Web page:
I fully admit that the last two semesters of learning about Web 2.0 has whipped me into a bit of a panic. I live in a remote, fly-in community. We are progressing with our technology. As teachers we see the value of this advancement but a true sense of urgency and panic hit me when I came back to Alberta. I gained the impression that the world has changed almost over night in a way never imagined before. George Sciadas' research calmed my nerves by putting this present digital divide into perspective:

Despite perceptions about the meteoric rise of the Internet, fast as it
may have been, the penetration of television in people’s lives was
faster1. The penetration of the VCR was also very fast, particularly
during its first decade. While the speed of adoption among commodities
differs, their penetration is generally characterized by accelerating
growth in the initial periods, which eventually gives way to decelerating
growth. (p. 2)

In short, technological divides have happened before and to some degree these divides shrink with time. His research did support, however, that our present digital divide is expanding in Canada between the poor and the rich...which obviously is an issue of concern.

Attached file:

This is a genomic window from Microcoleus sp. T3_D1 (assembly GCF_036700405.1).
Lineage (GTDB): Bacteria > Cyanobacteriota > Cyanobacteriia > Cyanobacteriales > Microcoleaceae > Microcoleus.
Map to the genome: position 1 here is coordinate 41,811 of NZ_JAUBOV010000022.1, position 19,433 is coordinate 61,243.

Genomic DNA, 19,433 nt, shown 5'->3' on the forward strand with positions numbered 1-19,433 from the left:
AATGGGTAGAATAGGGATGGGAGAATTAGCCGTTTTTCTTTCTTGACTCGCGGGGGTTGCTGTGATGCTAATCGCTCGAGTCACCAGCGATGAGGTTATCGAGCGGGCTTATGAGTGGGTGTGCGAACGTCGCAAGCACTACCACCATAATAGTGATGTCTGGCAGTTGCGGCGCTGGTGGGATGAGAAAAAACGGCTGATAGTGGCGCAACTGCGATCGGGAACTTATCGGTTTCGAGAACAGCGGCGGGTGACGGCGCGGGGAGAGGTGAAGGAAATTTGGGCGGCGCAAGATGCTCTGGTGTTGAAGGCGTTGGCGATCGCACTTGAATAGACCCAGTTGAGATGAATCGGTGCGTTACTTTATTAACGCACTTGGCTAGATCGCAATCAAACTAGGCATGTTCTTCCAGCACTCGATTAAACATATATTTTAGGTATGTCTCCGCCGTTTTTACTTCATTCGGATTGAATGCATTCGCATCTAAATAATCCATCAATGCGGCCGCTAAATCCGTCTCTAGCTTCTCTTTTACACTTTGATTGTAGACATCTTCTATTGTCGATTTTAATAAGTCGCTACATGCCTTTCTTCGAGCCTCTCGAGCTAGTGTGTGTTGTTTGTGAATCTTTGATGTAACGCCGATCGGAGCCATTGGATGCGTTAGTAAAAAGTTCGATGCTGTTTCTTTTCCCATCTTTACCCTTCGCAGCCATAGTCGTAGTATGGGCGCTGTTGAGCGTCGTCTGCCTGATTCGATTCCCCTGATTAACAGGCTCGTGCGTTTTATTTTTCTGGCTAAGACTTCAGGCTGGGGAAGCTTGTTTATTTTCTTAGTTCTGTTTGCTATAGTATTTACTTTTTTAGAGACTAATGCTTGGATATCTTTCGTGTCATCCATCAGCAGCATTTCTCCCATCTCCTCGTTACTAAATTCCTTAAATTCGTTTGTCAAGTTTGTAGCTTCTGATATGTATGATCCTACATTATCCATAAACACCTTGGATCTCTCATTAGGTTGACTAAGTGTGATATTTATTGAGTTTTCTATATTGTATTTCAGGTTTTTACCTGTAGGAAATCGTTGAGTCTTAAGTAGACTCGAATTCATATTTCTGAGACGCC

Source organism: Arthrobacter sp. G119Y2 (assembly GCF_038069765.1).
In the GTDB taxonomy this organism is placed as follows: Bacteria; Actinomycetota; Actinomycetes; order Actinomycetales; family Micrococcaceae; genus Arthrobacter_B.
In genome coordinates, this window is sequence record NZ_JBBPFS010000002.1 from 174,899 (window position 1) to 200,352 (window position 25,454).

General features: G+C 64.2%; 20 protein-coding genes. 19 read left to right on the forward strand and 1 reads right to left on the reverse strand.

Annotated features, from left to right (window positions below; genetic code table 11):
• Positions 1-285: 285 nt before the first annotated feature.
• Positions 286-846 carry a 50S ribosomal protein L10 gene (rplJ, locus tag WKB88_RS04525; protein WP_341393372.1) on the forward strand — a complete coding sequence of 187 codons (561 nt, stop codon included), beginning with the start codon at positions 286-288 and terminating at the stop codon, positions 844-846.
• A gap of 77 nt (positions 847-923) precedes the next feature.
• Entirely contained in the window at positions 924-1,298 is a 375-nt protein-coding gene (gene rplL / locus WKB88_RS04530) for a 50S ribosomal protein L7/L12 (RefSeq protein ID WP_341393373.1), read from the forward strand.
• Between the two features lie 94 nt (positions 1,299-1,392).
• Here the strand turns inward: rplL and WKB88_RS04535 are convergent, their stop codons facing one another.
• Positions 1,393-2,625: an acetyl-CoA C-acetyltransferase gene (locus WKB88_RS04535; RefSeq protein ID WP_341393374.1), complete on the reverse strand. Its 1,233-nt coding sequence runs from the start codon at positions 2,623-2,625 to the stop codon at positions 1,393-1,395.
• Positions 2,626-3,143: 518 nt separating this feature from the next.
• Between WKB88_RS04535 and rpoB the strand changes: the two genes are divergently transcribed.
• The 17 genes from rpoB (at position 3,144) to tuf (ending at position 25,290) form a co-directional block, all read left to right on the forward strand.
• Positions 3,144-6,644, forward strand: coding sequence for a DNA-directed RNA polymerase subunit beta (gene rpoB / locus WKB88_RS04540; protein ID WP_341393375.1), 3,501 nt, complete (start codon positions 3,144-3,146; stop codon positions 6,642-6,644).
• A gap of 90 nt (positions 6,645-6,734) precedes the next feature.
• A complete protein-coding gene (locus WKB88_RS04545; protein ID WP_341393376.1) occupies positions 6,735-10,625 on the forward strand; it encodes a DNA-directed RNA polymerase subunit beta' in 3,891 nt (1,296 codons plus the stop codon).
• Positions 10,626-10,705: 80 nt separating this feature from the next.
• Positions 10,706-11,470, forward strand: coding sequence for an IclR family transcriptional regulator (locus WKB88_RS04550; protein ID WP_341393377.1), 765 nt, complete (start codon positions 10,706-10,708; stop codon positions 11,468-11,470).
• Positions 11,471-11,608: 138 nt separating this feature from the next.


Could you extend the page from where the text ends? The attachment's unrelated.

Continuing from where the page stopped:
Major Question Leaders Need to Answer:

Is the digital divide a cultural/political construct based on the assumption that there is one right way of being?

In the YouTube video above, digital technologies and related skills were defined by their ability to allow America/Americans to compete in the global economy. Wikipedia's definition of digital citizens describes them as being able to complete duties such as filing taxes, child registration, and other commercial endeavors online. These examples and countless others support Sonia Liff's assertion that the existence of and the plans to eliminate the digital divide have agendas behind them. For instance, research has shown that boys and girls use digital technologies differently (Looker & Thiessen, 2003). Sonia Liff picked up on this and shared the risk of defining women as poor users and men as good users. This would lead to policies and programs to improve women. This approach ignores the key question...what do women want to use technology for? Other presenters besides Sonia Liff emphasized that one set of policies/projects to eliminate the divide doesn't fit all as different nations/cultures perceive technology differently and therefore would use it differently. These thoughts came from the video below (thanks Natasha) and is well worth a watch.